When Justice Cries:
Originally posted at: http://true-at-first-light.blogspot.com/2019/01/a-cry-for-justice.html
A Family’s Struggle with Injustice and Impunity
The date forever remains etched in my mind; it was the culmination of many of the worst days of my life. Fifth December, 2017 was a Tuesday morning and one of my childhood friends, Pam, had graciously agreed to accompany me to the city center, town, as many Nairobians would call it. The journey I was taking seemed surreal to me, how was I on my way to buy the last dress that my sister would ever wear?
It Wasn’t Supposed to be This Way
I nearly lost my mind on that journey because this was never our agreement. It was an understanding between my sister and I that her wedding dress would be a gift from me. I knew the design she wanted, she had shown me pictures, and of course as big sister I suggested some edits to it. I was supposed to watch her walk down the aisle and ululate with my other siblings as our little sister was married. I never imagined I would be combing through town trying to find a dress for her to be buried in. Someone had played a mean joke and my world was crumbling on Muindi Mbingu street. I stood in the road and wept bitterly and shamelessly. My heart was breaking not just for me but for the rest of my family, how were we going to face the days ahead?
Does the Justice System Work?
Death, is horrendous for those left behind. It is hard enough to come to terms with when it occurs naturally, but when it has been willfully caused by another human being, those left behind are always very close to the grave themselves. My little sister, Chichy, was unfortunate to meet her death in such a horrible manner.
As a family we never imagined that anyone would kill our sister. She wasn’t the kind of girl to go looking for trouble, she was a neat and organized person, tiny physically but had a big heart for people. Kind and faithful, she enjoyed laughter, food, and singing. When she didn’t answer our phone calls, it never occurred to us that she would be dead. The worst, we assumed, was that she fell ill somewhere and her phone went off. Unfortunately for us, that was not the case. It was the biggest shock of our lives when she was found dead in her apartment, badly mutilated. Somebody murdered our baby sister.
Before her burial, the DCIO of Nakuru assured our family that it was just a matter of time before the suspected culprit, a prominent Nakuru businessman, was brought in. He was confident that all the evidence they had collected clearly pointed to the murderer. A private investigation also identified a key suspect and linked him to the crime scene. Sad to say but shortly thereafter the DCIO went mute on us. A year down the line, despite many efforts the family has never received any brief or update from the police.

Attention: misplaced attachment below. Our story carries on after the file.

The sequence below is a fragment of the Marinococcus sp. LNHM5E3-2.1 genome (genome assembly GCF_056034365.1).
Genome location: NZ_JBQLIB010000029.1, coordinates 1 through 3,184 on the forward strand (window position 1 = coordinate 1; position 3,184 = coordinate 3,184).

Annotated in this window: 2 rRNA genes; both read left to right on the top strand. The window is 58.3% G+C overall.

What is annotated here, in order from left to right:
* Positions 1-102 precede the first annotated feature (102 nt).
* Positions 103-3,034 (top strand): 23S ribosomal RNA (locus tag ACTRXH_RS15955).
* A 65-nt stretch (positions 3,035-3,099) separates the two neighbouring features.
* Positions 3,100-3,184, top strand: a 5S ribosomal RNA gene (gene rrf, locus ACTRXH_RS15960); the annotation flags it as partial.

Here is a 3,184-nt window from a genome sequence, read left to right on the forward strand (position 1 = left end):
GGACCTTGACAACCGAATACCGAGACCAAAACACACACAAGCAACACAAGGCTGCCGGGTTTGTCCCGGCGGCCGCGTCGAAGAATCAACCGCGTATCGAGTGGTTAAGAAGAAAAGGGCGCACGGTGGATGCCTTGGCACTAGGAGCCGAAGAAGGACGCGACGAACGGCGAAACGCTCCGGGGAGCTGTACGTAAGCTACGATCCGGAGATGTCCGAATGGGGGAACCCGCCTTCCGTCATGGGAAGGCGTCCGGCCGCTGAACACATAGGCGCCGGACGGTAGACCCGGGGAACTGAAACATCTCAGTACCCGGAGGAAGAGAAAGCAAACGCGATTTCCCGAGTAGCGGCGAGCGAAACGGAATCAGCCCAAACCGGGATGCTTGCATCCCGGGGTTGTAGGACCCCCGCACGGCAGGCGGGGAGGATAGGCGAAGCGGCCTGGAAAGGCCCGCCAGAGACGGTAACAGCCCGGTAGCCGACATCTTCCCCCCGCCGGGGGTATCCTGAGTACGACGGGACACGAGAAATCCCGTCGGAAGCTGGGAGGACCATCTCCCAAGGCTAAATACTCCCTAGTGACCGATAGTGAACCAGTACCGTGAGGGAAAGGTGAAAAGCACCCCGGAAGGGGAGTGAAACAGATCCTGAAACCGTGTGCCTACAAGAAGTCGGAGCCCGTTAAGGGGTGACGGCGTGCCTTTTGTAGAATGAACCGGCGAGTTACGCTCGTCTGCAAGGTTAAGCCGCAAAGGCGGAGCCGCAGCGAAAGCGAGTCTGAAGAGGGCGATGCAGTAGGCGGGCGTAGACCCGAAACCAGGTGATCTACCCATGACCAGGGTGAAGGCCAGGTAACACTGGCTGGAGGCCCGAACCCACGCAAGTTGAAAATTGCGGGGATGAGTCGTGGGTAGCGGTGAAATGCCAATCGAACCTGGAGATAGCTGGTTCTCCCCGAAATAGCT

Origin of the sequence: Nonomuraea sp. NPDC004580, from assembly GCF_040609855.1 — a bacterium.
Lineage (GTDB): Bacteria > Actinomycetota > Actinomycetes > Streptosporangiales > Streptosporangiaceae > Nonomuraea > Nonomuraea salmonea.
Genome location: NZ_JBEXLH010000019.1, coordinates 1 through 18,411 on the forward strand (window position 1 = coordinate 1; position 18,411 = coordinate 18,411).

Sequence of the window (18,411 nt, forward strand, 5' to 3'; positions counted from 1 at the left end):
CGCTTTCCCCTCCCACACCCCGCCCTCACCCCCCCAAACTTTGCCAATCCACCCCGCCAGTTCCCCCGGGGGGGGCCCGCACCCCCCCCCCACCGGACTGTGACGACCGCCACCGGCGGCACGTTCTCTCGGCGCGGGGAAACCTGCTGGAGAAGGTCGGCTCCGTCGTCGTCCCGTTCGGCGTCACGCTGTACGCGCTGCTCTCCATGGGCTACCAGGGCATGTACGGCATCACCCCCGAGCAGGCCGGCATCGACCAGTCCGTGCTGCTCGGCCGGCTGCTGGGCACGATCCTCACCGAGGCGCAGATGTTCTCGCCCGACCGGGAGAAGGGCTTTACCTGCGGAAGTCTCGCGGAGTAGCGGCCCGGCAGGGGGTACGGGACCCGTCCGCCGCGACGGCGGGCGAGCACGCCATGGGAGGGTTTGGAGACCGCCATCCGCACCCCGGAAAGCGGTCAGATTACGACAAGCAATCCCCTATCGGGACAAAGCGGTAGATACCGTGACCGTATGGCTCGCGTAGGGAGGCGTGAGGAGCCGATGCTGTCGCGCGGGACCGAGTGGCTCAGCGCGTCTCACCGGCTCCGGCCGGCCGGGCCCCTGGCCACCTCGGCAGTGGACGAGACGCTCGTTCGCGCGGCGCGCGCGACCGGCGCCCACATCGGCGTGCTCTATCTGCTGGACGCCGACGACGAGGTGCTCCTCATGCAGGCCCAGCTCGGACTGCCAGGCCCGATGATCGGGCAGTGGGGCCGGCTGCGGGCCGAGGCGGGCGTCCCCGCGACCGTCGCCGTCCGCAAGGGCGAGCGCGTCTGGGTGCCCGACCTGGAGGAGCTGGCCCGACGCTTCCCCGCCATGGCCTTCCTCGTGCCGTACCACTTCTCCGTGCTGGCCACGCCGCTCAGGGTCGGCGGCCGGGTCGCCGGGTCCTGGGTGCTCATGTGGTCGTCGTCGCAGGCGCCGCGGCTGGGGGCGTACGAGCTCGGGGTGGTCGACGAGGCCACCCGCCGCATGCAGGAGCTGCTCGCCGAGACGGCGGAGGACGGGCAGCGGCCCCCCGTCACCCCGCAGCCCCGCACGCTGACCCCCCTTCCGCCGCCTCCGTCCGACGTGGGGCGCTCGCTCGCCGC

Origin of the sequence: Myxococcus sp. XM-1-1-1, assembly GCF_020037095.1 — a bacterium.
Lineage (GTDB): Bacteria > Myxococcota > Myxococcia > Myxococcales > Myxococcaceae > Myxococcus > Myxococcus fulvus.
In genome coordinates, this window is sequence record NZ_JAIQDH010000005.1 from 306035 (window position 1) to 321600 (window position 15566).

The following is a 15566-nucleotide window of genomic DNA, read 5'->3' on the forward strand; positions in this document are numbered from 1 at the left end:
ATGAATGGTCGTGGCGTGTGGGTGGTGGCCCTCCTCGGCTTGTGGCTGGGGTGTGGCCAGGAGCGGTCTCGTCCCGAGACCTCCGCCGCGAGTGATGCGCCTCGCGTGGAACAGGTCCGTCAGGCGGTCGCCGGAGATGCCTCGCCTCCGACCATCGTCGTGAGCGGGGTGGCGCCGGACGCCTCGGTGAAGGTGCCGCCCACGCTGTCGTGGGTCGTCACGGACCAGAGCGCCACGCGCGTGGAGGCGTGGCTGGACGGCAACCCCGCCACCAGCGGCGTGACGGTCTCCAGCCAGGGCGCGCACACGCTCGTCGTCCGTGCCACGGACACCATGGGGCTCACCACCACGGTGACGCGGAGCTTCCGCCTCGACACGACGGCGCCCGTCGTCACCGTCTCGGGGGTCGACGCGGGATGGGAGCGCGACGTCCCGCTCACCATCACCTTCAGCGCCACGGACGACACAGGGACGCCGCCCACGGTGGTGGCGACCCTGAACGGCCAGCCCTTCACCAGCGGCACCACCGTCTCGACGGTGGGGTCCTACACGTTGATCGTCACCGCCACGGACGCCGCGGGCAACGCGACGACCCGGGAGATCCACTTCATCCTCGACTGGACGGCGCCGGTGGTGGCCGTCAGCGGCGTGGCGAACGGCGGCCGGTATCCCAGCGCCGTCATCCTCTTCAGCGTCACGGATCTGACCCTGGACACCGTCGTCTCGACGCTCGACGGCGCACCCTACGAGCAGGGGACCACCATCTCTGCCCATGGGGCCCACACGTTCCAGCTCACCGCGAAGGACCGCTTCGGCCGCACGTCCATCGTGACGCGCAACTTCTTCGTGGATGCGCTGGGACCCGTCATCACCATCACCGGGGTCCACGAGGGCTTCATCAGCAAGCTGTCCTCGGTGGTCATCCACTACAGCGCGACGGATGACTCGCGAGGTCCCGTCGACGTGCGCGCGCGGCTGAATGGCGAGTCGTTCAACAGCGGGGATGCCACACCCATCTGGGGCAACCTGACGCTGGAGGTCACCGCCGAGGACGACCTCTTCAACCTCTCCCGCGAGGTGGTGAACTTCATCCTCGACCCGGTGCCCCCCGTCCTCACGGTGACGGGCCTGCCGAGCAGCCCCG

A Case to Answer
We have been left with many unanswered questions. We do not know why our baby sister was brutally murdered and we fail to understand why a criminal is free to carry out his activities in the confidence that the police are of no consequence to him. Our fear is that this has happened for too long. While other people may be comfortable to go on with their lives believing that it is best to leave things as they are; our family strongly believes in justice. It was wrong for someone to murder our sister; it is wrong that we are expected to go on with our lives as if nothing happened. Something did happen, we were mercilessly robbed of our beloved. It is unthinkable that we have such an incompetent police system that is either not bothered about the plight of the innocent in this country or that seeks to benefit from their misfortune. As a family, we are convinced that we have a right to the truth, a right to feel protected and a right to feel safe in our own country. We have been good citizens of this nation and we do our part to make it better, despite the little we have, it is our right to demand #Justice4ChichyAmina.
Chichy Amina, a banker at Stanbic Bank, Nakuru, was murdered in her home on November 23rd, 2017. Read more.